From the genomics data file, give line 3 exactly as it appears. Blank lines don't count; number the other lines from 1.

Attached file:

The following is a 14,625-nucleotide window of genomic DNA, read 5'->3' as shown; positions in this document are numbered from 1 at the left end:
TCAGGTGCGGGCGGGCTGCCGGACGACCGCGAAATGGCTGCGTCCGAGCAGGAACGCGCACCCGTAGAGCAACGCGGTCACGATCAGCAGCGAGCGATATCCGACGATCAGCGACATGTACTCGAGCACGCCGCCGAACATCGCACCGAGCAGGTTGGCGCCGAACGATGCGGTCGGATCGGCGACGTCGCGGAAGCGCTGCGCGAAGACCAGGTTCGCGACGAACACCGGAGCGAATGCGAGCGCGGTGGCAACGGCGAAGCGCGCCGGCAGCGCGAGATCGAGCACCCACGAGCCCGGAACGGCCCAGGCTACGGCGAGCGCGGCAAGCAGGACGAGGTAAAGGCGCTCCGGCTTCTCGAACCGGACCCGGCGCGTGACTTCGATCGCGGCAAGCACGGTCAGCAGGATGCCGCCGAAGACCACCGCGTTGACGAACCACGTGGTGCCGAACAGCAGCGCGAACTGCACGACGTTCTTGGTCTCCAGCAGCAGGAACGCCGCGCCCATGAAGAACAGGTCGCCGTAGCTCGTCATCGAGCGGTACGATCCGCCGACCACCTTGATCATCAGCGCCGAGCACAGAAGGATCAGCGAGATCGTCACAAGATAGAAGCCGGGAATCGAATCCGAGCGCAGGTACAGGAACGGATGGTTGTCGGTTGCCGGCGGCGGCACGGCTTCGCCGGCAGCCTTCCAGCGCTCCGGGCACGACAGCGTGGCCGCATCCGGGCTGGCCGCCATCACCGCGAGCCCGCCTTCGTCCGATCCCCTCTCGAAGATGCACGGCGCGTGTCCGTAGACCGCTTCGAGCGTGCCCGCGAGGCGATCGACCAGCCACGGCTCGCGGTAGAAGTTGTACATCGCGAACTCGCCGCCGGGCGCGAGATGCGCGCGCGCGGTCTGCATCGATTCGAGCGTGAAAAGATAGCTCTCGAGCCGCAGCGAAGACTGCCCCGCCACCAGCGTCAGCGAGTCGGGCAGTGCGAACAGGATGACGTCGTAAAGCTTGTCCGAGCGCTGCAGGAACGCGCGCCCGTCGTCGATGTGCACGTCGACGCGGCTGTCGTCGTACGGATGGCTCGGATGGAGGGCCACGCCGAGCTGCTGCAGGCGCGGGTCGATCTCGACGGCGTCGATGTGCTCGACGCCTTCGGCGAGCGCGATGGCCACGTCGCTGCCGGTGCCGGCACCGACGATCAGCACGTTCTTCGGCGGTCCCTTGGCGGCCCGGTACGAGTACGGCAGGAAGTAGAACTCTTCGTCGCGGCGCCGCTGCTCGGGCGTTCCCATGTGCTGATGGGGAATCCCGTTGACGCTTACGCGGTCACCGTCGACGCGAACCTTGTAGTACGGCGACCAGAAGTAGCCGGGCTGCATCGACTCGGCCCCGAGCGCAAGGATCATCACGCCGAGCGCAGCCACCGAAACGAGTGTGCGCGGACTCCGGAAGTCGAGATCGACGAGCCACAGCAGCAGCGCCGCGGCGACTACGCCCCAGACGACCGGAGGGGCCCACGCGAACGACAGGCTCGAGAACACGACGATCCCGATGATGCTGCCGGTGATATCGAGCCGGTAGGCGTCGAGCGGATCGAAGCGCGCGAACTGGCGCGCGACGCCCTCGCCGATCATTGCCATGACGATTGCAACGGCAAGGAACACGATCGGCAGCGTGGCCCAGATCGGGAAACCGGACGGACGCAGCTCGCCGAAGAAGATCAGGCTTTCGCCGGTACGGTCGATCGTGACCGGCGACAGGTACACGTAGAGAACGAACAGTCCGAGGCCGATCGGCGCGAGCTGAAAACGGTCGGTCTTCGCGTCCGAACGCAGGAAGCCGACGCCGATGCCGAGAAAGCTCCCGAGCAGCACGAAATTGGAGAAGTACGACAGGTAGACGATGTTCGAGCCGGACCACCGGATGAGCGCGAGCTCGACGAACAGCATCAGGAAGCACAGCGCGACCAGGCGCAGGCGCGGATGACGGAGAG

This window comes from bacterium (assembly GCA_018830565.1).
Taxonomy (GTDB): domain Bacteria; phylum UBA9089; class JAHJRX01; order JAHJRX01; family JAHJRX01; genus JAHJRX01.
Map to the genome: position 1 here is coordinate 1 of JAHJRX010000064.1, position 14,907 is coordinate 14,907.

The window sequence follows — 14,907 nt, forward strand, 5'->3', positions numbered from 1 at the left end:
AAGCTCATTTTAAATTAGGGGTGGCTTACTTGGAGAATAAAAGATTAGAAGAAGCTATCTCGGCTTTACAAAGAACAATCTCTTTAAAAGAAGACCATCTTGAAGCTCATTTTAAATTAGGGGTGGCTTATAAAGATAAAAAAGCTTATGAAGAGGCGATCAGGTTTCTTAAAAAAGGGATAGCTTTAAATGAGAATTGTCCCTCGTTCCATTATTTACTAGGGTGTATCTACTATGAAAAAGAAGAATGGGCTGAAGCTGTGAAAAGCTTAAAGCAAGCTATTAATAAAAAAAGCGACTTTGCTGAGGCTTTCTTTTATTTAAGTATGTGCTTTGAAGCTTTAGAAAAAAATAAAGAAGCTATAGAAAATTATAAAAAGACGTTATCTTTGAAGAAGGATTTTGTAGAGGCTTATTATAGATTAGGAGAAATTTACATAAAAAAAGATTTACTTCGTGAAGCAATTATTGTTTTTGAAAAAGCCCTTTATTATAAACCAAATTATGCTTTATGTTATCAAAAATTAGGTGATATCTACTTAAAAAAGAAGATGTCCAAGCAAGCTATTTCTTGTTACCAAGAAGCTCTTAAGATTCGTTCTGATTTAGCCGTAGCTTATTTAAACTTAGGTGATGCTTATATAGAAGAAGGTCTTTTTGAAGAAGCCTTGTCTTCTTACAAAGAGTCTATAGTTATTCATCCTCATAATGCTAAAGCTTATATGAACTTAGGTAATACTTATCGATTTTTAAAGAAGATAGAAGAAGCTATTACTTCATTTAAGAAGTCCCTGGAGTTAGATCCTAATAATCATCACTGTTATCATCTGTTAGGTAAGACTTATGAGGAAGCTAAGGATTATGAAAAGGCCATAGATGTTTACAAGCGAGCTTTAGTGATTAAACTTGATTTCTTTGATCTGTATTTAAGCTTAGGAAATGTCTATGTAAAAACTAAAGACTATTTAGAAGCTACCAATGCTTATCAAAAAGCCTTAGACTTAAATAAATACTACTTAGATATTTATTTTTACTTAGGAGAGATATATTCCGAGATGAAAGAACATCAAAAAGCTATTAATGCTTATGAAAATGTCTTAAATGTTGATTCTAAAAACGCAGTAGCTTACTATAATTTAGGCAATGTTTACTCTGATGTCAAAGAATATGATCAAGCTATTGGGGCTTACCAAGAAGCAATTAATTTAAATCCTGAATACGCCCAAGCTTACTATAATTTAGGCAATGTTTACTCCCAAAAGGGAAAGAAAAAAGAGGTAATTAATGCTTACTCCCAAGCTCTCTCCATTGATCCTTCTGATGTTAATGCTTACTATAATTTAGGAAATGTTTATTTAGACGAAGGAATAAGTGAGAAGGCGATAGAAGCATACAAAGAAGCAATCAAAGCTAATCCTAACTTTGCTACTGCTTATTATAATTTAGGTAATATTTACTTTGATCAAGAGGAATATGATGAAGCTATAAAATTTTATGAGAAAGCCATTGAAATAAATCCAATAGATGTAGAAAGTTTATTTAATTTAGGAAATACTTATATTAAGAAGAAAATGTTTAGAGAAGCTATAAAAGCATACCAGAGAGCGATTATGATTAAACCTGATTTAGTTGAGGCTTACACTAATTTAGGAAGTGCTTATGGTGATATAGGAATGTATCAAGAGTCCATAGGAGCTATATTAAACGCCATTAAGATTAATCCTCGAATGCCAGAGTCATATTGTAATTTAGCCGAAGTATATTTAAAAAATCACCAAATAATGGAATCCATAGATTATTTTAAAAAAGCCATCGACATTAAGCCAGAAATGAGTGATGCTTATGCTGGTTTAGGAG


This window comes from bacterium (assembly GCA_018830565.1).